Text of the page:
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Introduction | Reviews | My Grandmother and the Grimmer | Creepy Dolls

Cuckoo Song

Creepy Dolls

In Cuckoo Song, eleven-year-old Triss owns a beautiful bisque doll named Angelina. One day, to our heroine's horror, the doll starts to move in her hands, speak and then scream…

After reading the book, a number of people confessed to me that they sometimes found dolls a bit eerie. So why do some dolls set our skin crawling?

Creepy blonde doll in chairSome say it's because their not-quite-humanness puts them in the “uncanny valley”. They resemble people, but people gone badly wrong. They look like us, but they don't blink, they're the wrong size, and their flesh is cold and hard where ours is warm and soft. We can see their joints, we can see that they're things. But we can't treat them as nice, safe things because… they look like us.

Bisque dollPerhaps it's the thought of those perfectly unchanging faces turning to look at us, or those little joints clicking as they take one stilted step after another…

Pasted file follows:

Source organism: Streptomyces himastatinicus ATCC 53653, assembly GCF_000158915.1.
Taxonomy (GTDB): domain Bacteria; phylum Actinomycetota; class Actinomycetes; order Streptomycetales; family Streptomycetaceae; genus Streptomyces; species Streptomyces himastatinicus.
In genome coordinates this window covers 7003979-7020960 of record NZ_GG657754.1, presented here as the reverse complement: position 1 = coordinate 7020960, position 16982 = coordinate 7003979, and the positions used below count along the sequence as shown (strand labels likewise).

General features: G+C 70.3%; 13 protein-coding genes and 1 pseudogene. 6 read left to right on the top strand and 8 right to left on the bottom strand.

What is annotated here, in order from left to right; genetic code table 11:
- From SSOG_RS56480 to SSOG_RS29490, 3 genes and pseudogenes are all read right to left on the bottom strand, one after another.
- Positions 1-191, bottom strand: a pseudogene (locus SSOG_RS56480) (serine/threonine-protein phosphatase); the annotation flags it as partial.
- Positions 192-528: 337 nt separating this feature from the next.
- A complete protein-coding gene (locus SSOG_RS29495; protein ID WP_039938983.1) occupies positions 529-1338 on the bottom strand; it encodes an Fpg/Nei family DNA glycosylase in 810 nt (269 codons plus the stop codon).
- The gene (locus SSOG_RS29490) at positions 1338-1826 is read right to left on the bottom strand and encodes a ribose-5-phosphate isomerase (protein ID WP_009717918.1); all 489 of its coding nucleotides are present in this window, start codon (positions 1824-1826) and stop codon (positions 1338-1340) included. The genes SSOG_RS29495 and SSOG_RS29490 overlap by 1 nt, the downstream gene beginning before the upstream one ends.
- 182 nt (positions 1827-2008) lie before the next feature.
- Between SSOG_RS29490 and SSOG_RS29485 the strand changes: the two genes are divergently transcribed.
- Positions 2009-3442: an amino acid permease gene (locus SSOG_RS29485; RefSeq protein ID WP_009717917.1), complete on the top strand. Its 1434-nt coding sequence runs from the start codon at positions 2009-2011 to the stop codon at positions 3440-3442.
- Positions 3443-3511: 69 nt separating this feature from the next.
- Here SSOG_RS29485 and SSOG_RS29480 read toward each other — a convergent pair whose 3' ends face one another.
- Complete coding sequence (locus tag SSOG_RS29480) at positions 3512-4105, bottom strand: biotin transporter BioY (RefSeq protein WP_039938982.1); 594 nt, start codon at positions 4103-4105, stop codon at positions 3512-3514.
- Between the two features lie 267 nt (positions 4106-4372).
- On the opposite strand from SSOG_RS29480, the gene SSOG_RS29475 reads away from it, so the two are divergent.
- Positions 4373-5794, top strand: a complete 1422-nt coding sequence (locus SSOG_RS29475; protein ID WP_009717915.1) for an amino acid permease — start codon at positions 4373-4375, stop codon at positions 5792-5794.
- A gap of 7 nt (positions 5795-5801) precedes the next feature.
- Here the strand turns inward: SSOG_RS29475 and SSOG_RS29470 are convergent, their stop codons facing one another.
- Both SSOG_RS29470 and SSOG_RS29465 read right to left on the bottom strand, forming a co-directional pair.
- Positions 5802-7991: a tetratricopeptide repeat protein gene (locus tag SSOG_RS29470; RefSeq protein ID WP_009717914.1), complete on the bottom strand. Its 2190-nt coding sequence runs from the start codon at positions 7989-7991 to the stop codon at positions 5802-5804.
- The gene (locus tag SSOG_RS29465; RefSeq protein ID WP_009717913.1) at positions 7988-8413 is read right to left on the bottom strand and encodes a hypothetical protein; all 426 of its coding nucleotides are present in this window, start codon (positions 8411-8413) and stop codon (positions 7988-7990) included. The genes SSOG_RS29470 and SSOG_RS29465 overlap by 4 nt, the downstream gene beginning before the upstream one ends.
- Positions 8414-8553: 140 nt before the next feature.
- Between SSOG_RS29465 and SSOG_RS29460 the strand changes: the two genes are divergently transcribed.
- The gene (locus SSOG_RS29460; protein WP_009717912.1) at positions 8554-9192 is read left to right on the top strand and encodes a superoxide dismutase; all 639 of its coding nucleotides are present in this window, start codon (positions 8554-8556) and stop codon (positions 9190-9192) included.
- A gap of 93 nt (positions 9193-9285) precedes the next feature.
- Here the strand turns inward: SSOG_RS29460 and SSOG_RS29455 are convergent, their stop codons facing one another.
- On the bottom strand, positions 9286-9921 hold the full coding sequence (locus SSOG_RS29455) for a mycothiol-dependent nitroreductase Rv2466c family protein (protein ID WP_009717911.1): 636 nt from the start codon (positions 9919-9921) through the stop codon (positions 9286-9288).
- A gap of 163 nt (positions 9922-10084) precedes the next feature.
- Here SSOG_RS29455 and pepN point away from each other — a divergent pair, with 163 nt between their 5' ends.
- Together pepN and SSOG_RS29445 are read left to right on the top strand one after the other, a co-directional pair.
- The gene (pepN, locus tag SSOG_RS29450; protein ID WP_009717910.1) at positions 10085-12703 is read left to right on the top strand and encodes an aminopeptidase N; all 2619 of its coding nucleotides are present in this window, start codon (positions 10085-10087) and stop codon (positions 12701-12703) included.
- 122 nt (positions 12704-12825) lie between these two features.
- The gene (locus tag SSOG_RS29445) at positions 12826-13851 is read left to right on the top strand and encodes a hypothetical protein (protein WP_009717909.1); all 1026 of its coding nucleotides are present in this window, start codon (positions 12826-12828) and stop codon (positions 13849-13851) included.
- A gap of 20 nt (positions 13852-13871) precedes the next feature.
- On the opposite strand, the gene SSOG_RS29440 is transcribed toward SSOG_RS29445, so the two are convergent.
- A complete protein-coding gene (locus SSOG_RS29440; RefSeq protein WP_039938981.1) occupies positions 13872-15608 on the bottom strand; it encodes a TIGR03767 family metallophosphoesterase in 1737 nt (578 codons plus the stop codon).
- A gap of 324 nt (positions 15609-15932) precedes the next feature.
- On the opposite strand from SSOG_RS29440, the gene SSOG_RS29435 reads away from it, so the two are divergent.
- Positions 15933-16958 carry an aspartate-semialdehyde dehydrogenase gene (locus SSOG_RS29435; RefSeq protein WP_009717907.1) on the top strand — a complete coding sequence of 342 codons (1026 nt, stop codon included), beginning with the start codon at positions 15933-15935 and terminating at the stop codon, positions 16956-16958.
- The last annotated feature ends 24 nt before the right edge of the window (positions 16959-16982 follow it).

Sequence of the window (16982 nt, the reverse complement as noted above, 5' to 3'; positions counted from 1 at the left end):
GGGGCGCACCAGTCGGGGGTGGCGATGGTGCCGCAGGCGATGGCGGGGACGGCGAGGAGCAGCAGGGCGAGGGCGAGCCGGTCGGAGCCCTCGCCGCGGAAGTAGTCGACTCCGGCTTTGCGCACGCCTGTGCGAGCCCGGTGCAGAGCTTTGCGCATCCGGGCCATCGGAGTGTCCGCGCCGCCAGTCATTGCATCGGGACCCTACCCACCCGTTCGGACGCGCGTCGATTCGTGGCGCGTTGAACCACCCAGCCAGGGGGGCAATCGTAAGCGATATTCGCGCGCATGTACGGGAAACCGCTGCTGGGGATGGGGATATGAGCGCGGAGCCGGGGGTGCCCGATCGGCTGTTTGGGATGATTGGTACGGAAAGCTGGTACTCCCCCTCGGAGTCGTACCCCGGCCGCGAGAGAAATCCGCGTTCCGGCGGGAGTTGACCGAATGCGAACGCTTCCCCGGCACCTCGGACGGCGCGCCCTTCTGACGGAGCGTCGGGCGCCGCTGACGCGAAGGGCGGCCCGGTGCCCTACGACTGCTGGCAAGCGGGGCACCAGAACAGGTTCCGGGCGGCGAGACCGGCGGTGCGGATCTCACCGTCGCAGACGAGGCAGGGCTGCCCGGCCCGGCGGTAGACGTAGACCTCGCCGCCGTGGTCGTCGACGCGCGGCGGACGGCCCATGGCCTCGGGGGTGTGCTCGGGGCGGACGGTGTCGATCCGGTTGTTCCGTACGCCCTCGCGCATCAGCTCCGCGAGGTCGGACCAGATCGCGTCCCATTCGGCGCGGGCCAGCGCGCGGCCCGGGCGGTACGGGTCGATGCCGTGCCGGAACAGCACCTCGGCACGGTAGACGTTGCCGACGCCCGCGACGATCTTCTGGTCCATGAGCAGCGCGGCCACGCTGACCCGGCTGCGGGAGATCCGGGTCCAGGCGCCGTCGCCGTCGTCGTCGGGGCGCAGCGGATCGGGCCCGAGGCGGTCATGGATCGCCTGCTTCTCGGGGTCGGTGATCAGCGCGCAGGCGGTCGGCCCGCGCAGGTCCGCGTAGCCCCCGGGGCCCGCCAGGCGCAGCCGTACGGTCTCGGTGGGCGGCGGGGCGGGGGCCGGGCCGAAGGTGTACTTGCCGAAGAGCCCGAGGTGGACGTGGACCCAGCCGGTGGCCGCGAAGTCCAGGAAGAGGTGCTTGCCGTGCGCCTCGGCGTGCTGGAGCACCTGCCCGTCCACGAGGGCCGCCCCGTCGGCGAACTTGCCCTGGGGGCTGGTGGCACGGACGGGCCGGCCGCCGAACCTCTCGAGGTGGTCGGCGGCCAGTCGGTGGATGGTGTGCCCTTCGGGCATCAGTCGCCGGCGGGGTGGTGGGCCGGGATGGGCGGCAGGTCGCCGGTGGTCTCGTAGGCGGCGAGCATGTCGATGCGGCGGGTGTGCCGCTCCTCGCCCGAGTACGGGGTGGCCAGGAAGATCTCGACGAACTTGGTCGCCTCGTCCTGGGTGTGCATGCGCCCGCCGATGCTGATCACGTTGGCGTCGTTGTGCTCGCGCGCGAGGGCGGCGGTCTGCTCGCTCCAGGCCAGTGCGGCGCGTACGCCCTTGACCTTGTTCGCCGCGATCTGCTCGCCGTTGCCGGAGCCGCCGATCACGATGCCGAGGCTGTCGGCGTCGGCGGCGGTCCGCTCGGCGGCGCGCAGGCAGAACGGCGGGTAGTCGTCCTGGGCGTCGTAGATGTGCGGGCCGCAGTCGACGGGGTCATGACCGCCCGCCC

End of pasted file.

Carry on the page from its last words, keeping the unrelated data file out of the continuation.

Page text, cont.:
Some antique dolls have a distant, superior air. Their porcelain or bisque faces are beautiful, in a cherub-cheeked, cherry-lipped way, but their expressions are cold. You get the impression that they wouldn't care whether we lived or died. (Photo by Gail Frederick, here.)

Two creepy dolls grungeBroken dolls can be chilling too, in a 'back from the grave' kind of way.

Dead of NightAnd then there are ventriloquist dummies. Their weird, articulated jaws tends to fall open, making them look dead. This one from the film Dead of Night (1945) looks sinister enough even before it starts moving and talking without help…

I think I'll stick to teddies.